Thermal Modalities (cont’d.)

  • Heating agents (cont’d.)

    • Localized vigorous heating effects:

      • Substantially increased vasodilatation

      • Increased metabolic rate and capillary pressure and flow

      • Clearance of metabolites

      • Oxygenation of tissue


Thermal modalities cont d7

Thermal Modalities (cont’d.)

  • Hydrocollator packs

    • Moist hot packs used for superficial heating

      • Kept warm in a heated stainless-steel container filled with hot water in the range of 60°C to 90°C

      • Left in place for 10 to 20 minutes contradictions

[Insert Figure 12-6]


Thermal modalities cont d8

Thermal Modalities (cont’d.)

  • Contraindications/precautions

    • ATC must assess the condition and injury status

    • Heat is not used until 48 to 72 hours after injury

    • Heat dilates the vessels and could cause additional bleeding if healing is not adequate


Thermal modalities cont d9

Thermal Modalities (cont’d.)

  • Contraindications/precautions (cont’d.)

    • Heat should not be used:

      • In acute states, with athletes who have impaired circulation, in areas of diminished sensation, or with athletes who may be heat intolerant


Thermal modalities cont d10

Thermal Modalities (cont’d.)

  • Hydrotherapy

    • Superficial heating

      • Agitated, heated water in a whirlpool

    • Larger area on an extremity can be treated

    • Athlete can perform range-of-motion exercises


Thermal modalities cont d11

Thermal Modalities (cont’d.)

  • Contrast therapy

    • Alternating hot and cold water baths for specified time periods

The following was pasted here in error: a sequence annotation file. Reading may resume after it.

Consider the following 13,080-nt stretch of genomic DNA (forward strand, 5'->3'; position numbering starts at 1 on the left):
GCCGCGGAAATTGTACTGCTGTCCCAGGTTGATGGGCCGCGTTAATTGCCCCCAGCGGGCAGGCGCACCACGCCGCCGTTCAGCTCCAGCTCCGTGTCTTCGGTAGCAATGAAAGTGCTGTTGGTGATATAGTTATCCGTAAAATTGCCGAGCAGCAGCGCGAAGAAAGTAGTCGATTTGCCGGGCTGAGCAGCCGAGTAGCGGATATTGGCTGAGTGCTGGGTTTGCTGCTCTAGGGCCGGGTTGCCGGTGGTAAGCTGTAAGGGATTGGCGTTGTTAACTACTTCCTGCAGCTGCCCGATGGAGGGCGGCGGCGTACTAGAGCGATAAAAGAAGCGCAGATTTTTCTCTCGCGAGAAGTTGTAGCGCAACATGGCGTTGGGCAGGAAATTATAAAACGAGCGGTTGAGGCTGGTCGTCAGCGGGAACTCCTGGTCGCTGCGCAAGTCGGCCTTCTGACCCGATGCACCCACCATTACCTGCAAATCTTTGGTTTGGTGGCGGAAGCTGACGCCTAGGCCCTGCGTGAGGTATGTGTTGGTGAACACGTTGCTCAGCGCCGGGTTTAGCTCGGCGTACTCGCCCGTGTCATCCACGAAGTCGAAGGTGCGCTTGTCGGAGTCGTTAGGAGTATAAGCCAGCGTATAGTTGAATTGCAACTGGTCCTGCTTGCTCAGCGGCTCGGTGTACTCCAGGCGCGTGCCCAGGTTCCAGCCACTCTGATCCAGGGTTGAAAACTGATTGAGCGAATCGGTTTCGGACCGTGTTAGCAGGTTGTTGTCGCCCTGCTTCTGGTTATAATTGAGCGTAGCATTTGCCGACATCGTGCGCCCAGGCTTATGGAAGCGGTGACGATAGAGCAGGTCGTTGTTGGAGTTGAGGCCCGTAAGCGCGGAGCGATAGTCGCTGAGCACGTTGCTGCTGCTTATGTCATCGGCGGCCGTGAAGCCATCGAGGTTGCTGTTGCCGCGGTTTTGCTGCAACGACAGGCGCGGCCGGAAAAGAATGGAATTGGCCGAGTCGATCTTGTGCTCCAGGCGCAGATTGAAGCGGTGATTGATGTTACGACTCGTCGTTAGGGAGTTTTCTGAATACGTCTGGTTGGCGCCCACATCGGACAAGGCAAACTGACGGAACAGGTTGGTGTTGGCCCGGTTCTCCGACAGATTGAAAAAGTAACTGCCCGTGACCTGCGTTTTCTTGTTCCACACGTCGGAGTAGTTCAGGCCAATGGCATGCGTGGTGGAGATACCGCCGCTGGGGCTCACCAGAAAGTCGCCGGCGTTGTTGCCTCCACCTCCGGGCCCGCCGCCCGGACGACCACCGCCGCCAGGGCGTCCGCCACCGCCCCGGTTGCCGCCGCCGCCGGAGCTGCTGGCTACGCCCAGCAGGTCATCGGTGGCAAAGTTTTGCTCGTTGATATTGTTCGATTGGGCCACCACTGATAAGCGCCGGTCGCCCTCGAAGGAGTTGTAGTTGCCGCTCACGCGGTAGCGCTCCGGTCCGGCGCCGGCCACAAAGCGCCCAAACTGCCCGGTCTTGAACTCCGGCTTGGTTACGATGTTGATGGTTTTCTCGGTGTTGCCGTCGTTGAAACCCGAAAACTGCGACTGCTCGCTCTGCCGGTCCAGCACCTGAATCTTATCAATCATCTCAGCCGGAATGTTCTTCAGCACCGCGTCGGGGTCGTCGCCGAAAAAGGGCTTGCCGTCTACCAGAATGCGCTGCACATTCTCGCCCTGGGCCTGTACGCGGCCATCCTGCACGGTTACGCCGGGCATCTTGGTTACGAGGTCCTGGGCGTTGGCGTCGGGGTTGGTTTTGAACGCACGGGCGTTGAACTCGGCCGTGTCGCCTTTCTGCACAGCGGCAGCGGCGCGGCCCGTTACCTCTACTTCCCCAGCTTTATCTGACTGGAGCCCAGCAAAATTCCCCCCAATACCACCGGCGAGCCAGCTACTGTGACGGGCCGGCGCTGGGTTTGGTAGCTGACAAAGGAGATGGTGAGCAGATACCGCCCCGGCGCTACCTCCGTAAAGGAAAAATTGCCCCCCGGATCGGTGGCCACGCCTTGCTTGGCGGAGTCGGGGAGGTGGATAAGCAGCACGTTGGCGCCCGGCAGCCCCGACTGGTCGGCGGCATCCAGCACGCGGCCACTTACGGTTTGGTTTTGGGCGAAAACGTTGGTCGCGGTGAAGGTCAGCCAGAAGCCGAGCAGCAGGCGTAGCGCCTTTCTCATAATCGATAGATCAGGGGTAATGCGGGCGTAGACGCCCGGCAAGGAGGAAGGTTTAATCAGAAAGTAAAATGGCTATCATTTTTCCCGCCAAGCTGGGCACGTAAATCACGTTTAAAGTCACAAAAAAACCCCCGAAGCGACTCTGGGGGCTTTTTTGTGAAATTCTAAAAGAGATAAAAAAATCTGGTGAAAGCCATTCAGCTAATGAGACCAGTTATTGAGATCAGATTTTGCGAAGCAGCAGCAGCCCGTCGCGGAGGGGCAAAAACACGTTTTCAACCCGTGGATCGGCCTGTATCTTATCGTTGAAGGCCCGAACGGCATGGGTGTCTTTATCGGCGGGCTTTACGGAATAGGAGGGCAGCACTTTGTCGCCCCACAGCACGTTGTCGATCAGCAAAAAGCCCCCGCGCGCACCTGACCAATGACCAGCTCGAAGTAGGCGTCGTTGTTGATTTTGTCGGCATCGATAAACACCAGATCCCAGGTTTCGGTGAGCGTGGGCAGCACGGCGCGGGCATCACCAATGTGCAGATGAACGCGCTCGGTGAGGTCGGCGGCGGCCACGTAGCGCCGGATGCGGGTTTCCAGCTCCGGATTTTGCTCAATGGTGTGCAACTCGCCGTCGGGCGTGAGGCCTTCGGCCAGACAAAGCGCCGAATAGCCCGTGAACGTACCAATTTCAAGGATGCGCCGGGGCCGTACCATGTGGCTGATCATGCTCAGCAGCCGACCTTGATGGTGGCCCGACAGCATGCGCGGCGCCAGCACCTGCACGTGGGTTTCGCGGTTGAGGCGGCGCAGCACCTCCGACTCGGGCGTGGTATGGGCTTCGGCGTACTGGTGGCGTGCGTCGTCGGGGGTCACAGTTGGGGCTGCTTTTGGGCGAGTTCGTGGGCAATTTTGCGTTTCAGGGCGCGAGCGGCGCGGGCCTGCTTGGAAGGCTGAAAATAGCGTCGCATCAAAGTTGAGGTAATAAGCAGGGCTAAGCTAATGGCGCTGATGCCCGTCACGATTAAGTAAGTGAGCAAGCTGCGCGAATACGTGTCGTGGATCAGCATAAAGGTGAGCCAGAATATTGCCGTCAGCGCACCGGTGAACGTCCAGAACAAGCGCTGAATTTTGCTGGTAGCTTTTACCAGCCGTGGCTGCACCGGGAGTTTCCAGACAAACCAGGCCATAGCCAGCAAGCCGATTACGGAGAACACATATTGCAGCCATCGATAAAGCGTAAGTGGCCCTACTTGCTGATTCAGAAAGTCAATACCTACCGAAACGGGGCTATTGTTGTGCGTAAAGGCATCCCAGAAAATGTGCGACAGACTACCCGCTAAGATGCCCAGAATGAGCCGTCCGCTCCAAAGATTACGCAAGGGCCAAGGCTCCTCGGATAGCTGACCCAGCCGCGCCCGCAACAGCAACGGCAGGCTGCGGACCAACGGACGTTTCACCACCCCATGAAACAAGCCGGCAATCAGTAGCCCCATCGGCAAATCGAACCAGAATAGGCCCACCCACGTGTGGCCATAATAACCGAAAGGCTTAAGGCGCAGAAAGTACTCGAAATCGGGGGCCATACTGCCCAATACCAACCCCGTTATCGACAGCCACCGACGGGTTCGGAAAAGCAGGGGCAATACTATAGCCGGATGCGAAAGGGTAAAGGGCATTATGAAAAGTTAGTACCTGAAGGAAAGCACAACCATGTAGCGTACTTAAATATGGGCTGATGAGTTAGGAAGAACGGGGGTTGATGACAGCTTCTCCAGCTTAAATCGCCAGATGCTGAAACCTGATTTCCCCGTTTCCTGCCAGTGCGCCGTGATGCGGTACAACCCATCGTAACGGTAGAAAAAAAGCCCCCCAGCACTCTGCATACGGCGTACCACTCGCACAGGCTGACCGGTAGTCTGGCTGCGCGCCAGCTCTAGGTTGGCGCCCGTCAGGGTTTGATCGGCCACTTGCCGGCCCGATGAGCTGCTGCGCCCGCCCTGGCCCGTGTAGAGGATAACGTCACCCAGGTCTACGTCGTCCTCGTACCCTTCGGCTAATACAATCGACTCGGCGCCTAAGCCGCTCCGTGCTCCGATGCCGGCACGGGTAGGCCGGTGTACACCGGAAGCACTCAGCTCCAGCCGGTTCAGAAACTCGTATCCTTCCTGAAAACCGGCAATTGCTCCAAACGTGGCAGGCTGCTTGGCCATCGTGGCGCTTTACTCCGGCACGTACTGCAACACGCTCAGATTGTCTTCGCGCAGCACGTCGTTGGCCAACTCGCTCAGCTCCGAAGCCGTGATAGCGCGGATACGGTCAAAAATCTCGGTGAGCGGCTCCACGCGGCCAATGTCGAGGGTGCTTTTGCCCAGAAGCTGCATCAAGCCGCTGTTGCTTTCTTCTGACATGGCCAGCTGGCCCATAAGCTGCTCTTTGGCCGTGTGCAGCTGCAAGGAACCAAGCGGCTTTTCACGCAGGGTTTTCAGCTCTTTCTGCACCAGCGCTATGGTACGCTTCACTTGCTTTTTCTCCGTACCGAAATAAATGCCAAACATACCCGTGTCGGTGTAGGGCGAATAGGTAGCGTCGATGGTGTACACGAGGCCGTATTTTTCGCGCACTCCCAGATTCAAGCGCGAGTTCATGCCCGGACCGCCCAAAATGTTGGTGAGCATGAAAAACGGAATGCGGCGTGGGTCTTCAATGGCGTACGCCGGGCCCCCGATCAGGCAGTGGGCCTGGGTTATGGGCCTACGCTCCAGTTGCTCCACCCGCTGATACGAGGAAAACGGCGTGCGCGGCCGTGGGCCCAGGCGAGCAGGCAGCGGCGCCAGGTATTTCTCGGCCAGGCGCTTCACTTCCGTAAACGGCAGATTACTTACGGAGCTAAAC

• May be used in the subacute injury stage (48 to 72 hours after the injury incurs)


Thermal modalities cont d12

Thermal Modalities (cont’d.)

  • Ultrasound

    • Deep-heating modality

    • Not recommended during acute injury stage


Therapeutic electrical modalities

Therapeutic Electrical Modalities

  • Pass electrical currents through skin into the body causing nerve tissue stimulation

    • Use may be limited by law

  • Two main categories:

    • Electrical stimulation

    • Transcutaneous electrical nerve stimulation


Therapeutic electrical modalities cont d

Therapeutic Electrical Modalities (cont’d.)

  • Electrical stimulation therapy

    • Effects include increasing range of motion and muscle strength, reeducating muscles, improving muscle tone, controlling pain, etc.

    • Neuromuscular electrical stimulation is most common


Therapeutic electrical modalities cont d1

Therapeutic Electrical Modalities (cont’d.)

  • Transcutaneous electrical nerve stimulation

    • Commonly applied with a portable unit for pain control

    • Electric current is applied through a surface electrode pad that is in contact with the external skin surface


Therapeutic electrical modalities cont d2

Therapeutic Electrical Modalities (cont’d.)

  • Contraindications

    • Electrical stimulation should not be used:

      • Over the carotid sinus

      • During pregnancy

      • In individuals with pacemakers

      • On people who are sensitive to electricity

      • Any time active motion is contraindicated


Conclusion

Conclusion

  • Appropriate selection and use of physical therapeutic modalities can have a dramatic beneficial effect

    • The wrong selection can have an adverse effect

  • Careful consideration of the nature and stage of the injury is mandatory